I received this email from a friend about a week ago and it sorts of reminds me of a newspaper headline I read in the newspaper last Saturday. The headline read, “A tidal waves of sadness: Dementia is striking more Singaporeans.” In that long special report, a couple spent a lifetime together but now ravaged by Alzheimer’s Disease, she can’t remember who he is. He, too, is slowly losing his mind. It was mentioned in the report that a particularly difficult aspect of dementia is the burden of care it imposes on loved ones.
Burden of care? Would you ever consider taking care of loved ones to be a burden? I certainly hope not. Taking care of loved ones is never a burden; it is love and responsibility. I do not deny there might be times when one will feel that way; this is normal as no one is perfect in this world – we are striving to be a better person but never perfect. There will be a time when taking care of loved ones is no longer a responsibility but out of unconditional love and giving.
Something from the story below, “True love is neither physical, nor romantic. True love is an acceptance of all that is, has been, will be, and will not be.”
She Doesn’t Know Me, But I Still Know Who She Is
It was a busy morning, about 8:30, when an elderly gentleman in his 80’s, arrived to have stitches removed from his thumb.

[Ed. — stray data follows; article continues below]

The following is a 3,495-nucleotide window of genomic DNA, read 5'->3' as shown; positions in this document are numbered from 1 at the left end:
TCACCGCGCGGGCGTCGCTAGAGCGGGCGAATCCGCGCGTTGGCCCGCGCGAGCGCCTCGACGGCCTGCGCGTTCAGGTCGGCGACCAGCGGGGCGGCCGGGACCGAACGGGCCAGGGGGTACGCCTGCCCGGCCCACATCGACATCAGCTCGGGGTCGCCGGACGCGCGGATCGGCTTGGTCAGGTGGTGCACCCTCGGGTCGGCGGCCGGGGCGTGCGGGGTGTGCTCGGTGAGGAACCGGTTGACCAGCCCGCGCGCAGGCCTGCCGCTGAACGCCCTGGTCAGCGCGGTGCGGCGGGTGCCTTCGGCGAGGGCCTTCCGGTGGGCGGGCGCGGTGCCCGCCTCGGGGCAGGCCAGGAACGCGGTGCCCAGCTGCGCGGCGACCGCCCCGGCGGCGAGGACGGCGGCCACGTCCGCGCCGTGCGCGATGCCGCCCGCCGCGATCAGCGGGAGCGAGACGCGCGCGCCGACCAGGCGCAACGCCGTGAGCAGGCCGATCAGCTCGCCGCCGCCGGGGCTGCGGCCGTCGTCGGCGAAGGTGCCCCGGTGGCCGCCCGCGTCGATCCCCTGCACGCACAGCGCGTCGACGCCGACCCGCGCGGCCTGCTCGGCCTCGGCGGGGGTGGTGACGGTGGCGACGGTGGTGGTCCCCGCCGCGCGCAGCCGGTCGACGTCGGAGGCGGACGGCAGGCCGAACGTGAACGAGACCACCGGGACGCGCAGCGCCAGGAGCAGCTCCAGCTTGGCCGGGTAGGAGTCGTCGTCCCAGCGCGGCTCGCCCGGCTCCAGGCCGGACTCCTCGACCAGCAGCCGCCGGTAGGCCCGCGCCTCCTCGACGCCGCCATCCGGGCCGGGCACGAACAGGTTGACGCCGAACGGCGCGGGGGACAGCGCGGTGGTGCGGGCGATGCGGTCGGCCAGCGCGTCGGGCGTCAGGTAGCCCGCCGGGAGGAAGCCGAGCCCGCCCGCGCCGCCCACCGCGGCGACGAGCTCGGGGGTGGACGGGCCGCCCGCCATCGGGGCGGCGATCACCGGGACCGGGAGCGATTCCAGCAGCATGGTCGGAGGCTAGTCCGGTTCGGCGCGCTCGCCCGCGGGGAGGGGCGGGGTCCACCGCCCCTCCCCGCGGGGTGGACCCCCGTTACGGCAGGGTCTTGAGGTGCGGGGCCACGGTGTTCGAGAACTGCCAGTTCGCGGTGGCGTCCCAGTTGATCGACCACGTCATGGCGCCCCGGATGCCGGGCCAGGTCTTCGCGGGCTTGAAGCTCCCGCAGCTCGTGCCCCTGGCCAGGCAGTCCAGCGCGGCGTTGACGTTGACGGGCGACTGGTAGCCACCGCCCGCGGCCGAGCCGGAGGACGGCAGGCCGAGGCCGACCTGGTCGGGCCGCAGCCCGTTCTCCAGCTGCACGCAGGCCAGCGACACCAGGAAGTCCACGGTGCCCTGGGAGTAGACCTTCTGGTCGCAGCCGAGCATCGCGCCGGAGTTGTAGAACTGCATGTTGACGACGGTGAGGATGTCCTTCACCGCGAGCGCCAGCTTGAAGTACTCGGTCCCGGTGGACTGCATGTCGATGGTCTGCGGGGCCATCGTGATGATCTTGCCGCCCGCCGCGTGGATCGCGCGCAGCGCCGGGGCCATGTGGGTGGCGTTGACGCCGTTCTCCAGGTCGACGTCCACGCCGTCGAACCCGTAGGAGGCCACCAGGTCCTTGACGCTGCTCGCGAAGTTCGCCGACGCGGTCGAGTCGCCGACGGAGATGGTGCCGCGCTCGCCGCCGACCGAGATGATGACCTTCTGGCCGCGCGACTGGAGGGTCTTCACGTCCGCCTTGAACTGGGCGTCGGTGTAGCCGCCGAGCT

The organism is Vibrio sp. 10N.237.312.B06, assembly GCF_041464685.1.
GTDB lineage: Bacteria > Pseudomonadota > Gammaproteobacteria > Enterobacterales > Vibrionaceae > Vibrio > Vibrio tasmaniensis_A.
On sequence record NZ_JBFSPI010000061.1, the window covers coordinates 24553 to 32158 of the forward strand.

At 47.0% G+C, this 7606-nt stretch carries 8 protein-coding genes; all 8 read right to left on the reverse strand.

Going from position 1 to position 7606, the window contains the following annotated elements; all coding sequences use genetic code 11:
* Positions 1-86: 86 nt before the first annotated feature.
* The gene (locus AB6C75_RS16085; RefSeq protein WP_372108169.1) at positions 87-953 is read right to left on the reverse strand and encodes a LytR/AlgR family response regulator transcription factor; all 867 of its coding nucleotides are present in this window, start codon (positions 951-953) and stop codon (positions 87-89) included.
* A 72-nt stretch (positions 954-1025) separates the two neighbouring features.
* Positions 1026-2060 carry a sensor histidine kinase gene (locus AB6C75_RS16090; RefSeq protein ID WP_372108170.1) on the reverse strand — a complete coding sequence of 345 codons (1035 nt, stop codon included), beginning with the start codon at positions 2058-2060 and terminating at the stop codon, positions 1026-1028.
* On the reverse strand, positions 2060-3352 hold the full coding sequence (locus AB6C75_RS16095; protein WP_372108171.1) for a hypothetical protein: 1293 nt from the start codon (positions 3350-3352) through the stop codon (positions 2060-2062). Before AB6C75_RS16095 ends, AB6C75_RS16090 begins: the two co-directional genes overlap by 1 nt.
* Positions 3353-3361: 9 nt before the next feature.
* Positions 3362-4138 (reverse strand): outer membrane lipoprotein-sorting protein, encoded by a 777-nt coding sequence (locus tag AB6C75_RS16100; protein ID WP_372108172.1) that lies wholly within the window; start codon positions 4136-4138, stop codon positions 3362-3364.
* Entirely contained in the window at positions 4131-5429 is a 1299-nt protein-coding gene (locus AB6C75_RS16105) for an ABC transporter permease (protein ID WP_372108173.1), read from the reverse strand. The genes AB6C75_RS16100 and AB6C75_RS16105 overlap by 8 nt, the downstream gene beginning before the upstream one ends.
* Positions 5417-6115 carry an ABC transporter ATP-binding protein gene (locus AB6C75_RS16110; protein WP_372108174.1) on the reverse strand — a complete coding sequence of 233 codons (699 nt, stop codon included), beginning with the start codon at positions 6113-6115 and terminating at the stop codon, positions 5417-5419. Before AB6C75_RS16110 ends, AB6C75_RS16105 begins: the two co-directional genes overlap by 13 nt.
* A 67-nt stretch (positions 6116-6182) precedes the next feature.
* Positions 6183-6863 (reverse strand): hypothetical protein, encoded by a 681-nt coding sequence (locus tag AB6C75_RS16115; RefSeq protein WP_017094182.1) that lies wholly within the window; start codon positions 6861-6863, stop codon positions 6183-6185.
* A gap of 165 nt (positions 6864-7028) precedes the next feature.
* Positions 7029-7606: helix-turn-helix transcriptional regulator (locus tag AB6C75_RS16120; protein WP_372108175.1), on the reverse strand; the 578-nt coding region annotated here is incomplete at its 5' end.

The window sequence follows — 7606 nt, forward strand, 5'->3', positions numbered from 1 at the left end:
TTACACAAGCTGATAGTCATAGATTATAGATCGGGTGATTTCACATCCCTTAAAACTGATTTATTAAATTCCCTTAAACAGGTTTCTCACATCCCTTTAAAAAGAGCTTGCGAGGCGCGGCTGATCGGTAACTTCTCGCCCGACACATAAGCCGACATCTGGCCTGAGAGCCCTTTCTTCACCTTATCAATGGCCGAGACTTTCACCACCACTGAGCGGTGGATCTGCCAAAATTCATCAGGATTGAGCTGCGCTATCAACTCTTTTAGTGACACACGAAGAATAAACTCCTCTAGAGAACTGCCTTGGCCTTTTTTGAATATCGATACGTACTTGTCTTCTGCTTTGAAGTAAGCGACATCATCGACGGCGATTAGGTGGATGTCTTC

He said he was in a hurry as he had an appointment at 9:00 am. I took his vital signs and had him take a seat, knowing it would be over an hour before someone would be able to see him.
I saw him looking at his watch, and decided, since I was not busy with another patient, I would evaluate his wound. On exam, it was well healed, so I talked to one of the doctors, got the needed supplies to remove his sutures and redress his wound.
While taking care of his wound, I asked him if he had another doctor’s appointment this morning, as he was in such a hurry. The gentleman told me no, that he needed to go to the nursing home to eat breakfast with his wife.
I inquired as to her health; he told me that she had been there for a while and that she was a victim of Alzheimer’s disease. As we talked, I asked if she would be upset if he was a bit late.
He replied that she no longer knew who he was, that she had not recognized him in five years now.
I was surprised, and asked him, ‘And you still go every morning, even though she doesn’t know who you are’? He smiled as he patted my hand and said, ‘She doesn’t know me, but I still know who she is’.
I had to hold back tears as he left; I had goose bumps on my arm, and thought, ‘That is the kind of love I want in my life’. True love is neither physical, nor romantic.
True love is an acceptance of all that is, has been, will be, and will not be.
With all the jokes and fun that are in e-mails, sometimes there is one that comes along that has an important message. This one I thought I could share with you.
The happiest people don’t necessarily have the best of everything; they just make the best of everything they have.
Photo credit: Steve Slater